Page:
The semiconductor industry is perennially one of America's top exporters. Worldwide semiconductor sales for 2014 reached $335.8 billion, and the number of U.S. jobs in this sector was estimated to be around 250,000 in 2013. More broadly, the U.S. tech industry, which depends on semiconductor innovation to spur new products and applications, is itself estimated to represent no less than 5.7% of the entire U.S. private sector workforce (at nearly 6.5 million jobs), and with a tech industry payroll of $654 billion in 2014, it accounted for over 11% of all U.S. private sector payroll. Yet despite its success, the industry must continue to innovate if the U.S. is to retain global leadership in this highly competitive area. The complexity of modern microelectronic products necessitates the use of computer tools to formulate and verify product designs prior to manufacturing. When a product doesn't operate as intended or suffers early failures, this can often be attributed to inadequacy of the models used during the design process. In fact, the shortcomings of existing approaches for system component modeling have become a serious impediment to continued innovation.
The Center for Advanced Electronics through Machine Learning (CAEML) proposes to create machine-learning algorithms to derive models used for electronic design automation with the objective of enabling fast, accurate design of microelectronic circuits and systems. Success will make it much easier and cheaper to optimize a system design, allowing the industry to produce lower-power and lower-cost electronic systems without sacrificing functionality. The eventual result will be significant growth in capabilities that will drive innovation throughout the electronics industry, leading to new devices and applications, continued entrepreneurial leadership, and economic growth.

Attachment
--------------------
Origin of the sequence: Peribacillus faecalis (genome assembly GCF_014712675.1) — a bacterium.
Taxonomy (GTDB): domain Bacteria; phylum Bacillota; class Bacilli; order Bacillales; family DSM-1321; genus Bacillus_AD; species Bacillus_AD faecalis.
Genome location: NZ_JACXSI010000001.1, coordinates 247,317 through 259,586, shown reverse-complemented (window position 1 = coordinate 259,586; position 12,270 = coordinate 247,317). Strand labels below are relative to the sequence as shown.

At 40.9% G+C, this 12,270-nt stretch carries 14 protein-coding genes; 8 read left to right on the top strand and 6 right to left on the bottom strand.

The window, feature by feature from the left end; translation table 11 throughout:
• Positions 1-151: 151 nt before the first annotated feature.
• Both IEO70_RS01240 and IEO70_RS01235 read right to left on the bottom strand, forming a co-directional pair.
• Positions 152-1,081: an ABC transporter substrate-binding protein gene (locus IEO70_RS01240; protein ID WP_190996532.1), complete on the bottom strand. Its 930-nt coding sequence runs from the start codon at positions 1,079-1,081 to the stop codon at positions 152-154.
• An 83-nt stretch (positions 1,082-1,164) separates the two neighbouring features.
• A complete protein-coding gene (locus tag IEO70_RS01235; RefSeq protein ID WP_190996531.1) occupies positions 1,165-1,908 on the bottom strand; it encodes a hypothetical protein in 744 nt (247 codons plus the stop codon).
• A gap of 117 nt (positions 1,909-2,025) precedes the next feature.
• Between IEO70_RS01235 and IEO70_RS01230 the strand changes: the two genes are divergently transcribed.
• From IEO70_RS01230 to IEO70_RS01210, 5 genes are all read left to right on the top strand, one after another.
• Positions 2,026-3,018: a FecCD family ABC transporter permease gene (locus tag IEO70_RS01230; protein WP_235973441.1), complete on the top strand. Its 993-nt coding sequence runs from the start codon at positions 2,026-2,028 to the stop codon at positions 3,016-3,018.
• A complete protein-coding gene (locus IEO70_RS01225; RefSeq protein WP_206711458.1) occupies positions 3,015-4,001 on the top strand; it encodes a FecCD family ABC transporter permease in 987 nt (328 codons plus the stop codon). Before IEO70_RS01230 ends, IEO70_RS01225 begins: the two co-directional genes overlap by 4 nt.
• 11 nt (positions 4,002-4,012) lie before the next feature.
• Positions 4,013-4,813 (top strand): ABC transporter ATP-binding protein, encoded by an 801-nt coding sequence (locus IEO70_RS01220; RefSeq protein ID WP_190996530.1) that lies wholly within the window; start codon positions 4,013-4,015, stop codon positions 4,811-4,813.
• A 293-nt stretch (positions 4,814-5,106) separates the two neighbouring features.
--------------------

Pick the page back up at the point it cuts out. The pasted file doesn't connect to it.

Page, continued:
While achieving those goals, CAEML will also focus on diversifying the undergraduate engineering student body and improving the undergraduate experience. Students from groups traditionally underrepresented in engineering will be targeted for recruitment as undergraduate research assistants. Member companies will provide internships and mentors for participating students, and the diverse graduate and undergraduate student researchers in CAEML will receive hands-on multidisciplinary education. CAEML will also participate in all three site universities' existing avenues for student and faculty engagement with local youth. In particular, university-based summer camps are a tried and tested method of making high-school students familiar with and comfortable on our campuses. The Girls' Adventures in Mathematics, Engineering, and Science (GAMES) summer camp program at the University of Illinois at Urbana-Champaign ("Illinois") brings high-school girls to campus for a week of hands-on engineering activities and camaraderie. The engineering content for many of the GAMES camps, including the one on electrical engineering, is developed by engineering faculty. CAEML undergraduate and graduate students can serve as counselors or instructors for camps; the CAEML team proposes to develop new activities and workshops for high-school campers on all three sites' campuses. In addition, the Beginning Teacher STEM Conference at Illinois brings 150 teachers who have just completed their first year in the classroom to the Urbana-Champaign campus for 2 days to deepen their knowledge of STEM fields and try out activities for use in their classrooms; several of the sessions are taught by College of Engineering faculty including those affiliated with CAEML.